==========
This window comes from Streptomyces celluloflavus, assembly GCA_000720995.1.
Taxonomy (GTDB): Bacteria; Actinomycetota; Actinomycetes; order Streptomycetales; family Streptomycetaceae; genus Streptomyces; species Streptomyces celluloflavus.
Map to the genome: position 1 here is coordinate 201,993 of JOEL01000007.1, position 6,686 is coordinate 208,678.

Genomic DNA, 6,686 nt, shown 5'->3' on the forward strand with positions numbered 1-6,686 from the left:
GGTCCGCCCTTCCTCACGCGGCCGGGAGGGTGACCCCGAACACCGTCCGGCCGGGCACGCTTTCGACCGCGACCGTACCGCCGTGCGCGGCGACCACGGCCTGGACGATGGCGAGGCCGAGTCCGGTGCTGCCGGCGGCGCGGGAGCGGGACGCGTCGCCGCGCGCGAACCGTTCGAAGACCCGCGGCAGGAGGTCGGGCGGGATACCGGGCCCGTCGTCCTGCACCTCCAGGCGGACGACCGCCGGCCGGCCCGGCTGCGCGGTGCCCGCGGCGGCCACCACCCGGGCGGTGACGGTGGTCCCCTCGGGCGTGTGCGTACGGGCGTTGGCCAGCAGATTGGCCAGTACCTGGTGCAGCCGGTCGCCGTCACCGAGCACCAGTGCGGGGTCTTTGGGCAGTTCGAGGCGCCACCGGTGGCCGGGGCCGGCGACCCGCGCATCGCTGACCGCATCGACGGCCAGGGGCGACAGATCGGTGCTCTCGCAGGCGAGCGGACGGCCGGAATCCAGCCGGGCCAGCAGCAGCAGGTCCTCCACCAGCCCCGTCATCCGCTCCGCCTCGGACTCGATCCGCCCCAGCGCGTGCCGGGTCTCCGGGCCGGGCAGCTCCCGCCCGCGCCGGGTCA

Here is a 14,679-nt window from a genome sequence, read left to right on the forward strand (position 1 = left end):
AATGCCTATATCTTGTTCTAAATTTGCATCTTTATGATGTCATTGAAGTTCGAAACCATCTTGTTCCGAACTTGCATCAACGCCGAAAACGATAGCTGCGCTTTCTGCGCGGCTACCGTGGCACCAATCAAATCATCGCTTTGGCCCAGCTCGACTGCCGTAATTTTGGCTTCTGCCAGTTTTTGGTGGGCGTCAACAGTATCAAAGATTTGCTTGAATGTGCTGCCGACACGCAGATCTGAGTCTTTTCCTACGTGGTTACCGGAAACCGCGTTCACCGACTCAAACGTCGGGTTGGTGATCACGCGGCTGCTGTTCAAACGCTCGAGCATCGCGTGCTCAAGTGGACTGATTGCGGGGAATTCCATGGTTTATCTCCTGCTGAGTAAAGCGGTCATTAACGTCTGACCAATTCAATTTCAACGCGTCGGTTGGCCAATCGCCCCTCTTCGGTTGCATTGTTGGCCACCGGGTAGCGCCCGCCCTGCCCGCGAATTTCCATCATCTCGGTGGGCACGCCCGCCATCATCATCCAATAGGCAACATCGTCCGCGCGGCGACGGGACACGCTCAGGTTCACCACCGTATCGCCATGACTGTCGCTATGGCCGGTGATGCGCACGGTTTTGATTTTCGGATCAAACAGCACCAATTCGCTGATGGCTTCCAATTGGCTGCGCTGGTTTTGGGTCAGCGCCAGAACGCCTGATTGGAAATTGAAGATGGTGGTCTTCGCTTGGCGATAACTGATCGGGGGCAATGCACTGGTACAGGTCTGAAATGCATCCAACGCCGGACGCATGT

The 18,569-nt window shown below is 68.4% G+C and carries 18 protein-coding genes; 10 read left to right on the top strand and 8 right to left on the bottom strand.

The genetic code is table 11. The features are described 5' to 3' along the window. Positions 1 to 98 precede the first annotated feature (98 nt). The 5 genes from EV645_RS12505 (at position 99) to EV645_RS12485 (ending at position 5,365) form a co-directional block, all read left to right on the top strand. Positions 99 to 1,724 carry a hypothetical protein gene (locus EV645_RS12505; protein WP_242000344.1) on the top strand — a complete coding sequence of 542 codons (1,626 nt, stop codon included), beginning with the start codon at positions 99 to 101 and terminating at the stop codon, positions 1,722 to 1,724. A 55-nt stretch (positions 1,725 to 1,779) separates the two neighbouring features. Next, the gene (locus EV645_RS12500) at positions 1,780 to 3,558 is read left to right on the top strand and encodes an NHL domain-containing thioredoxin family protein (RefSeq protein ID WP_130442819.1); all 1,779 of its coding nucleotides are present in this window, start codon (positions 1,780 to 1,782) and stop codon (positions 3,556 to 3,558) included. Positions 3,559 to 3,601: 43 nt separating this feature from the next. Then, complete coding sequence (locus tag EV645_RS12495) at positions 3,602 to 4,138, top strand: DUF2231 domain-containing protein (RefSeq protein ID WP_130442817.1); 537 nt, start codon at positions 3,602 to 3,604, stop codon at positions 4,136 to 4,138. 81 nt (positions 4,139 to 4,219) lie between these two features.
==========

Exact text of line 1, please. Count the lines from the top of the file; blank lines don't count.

This window comes from Streptomyces celluloflavus, assembly GCA_000720995.1.